81. His Holiness the Gyalwang Drupka My Crazy Tale




I’m browsing the Leh (India) Tibetan guesthouse bookshelf. I don’t know why, but I count the number of books. There are twenty-two books including Robert Pirsiig’s classic counter-cultural text Zen and the Art of Motorcycle Maintenance, Jane Austin’s  Victorian novel Mansfield Park, and Enid Blyton’s Hardy-boys inspired  childrens’ book The Five Go Adventuring Again. I also came across His Holiness The Gyalwang Drukpa’s book My Crazy Tale. I, like other non-Buddhists, know the Dalai Lama and Thich Nhat Hahn, but who is Gyalwang Drukpa?

As I do with many books, I look at the table of contents, and then I thumb through the pages. The table of contents doesn’t answer my question of Gyalwang Drukpa’s identity, but it does catch my attention because of the various chapter titles. Apparently, his work isn’t the usual memoir; instead, the book is a collection of his thoughts and writings requested by some of his followers. He writes: “This book is a collection the explanations I have given about my life story entitled My Crazy Tale. At the request of my disciples, I have given them the permission to publish it. I hope it will serve as an entertainment for the readers.” He has a sense of humor! Thumbing through the pages, I pause at a more striking collection of photographs.  I’ll say something about those photographs later.

As I read the book, I can tell that he has a clear sense of his purpose. He was “recognized as a guru born for the welfare of others (362).” All of his work is to build and lead the Drukpa branch of Tibetan Buddhism, especially as he builds the life of gurus and young monks in various monastic settings. After finishing the book, I could not help but be impressed by his commitment to the Sangha registers on every page. It is these young monks and the Sangha who will enable Tibetan Buddhism to continue.


Because the monastics are the real audience of the book, it takes me awhile to understand his style of writing. In the first pages of the book, he writes: “Until and unless we get a spiritual teacher, a guru or a master to show us the right path, we will cling to the illusory phenomena as the truth, and be bound in an endless cycle of attachment and aversion (29).” Being a fairly standard justification for the role of spiritual teachers, his very first chapter “Invocation,” dissects some of the components of a spiritual teacher-student relationship. I find his list of important questions  interesting, but a bit foreign to me: how to check a guru before following a guru; how to distinguish between a guru of lower vehicle, Mahayana Buddhism, and others; how following the qualified guru leads to the internal guru; how to detect a false guru; how one needs to develop an understanding of the thoughts of the guru; how Gyalwant Drupka himself owes deep gratitude to his guru Ontrul. Since the questions are about unusual topics, I keep asking why are these the topics of the first chapter? Eventually, I realize that the Tibetan Buddhist monastic tradition prioritizes the relationship between a student and his or her guru. Rather than simply imparting information or skills of reading classic texts as I may do in my university classroom, the guru helps shape the personal qualities of the student. The relationship is much more demanding and involved. Furthermore, in addition to helping the reader understand the importance of gurus in general, Gyalwang Drukpa is placing himself in a long tradition by recognizing his own guru Ontrul. This placing himself in a tradition continues for many additional pages where he praises all of the other personal teachers he has had. In so doing, he illustrates that in Tibetan Buddhism, a student becomes part of an unbroken line of gurus, of rinpoches. This practice contrasts to our western traditions. I hang my qualifications on the university which granted my degree. While I and others personally appreciate our professors, we haven’t been shaped by them as persons to the same extent.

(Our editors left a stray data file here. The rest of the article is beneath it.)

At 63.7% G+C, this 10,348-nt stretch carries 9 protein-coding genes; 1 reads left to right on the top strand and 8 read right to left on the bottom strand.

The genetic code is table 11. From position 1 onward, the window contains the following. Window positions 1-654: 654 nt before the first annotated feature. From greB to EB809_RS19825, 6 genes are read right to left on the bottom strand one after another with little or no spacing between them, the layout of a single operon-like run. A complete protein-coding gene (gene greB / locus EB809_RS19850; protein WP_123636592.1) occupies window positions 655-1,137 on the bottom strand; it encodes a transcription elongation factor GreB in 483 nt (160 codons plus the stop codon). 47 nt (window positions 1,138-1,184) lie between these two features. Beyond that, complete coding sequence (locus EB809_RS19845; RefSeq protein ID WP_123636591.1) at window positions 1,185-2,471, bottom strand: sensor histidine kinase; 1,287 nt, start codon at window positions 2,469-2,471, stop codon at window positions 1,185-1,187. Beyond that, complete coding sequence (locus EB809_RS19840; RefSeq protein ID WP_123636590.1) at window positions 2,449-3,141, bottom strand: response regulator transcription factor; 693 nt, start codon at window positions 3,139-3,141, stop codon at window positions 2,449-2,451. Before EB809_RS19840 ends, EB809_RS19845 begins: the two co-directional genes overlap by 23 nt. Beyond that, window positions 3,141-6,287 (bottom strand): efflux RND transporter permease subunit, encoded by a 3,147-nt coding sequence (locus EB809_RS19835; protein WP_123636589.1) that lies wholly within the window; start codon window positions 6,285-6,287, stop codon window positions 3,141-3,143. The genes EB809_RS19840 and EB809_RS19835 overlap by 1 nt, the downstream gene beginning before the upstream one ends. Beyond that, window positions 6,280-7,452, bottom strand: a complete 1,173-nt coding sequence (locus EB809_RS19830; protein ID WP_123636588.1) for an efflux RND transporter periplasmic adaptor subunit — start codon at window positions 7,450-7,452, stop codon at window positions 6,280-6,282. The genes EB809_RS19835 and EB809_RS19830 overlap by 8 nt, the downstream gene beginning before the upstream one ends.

My Crazy Tales is not a biography or memoir in usual ways. While there is a very loose chronological principle to his work, he doesn’t make it easy for the reader. As with other memoirs, I assume that he’ll begin with his birth and describe his parents and surrounding family. On what page do I learn the date of his birth? On page 115, he discloses that he was born on March 5, 1963. One-third of the way through the book! Why so far into the book? The third chapter, “Blessings of the Lineage: The Origin of the Drukpa Lineage” gives us the indirect clue. In this chapter, he discusses various historical figures such as Tsanga Gyare Yeshe Dorje (born 1161) and numerous other gurus of the Drukpa lineage. He goes back further into history and mentions the great Kashmiri-born Buddhist scholar Naropa. He writes: “You might wonder why the name of Naropa and Tsanga Gyare are especially mentioned. This is because I have been recognized as the reincarnation and the lineage I follow originated from them (98).” The date of his biological birth is relatively unimportant because this birth is one in a long line of other births. It is the particular births and lives of Naropa and Tsanga Gyare which are important for his true identity.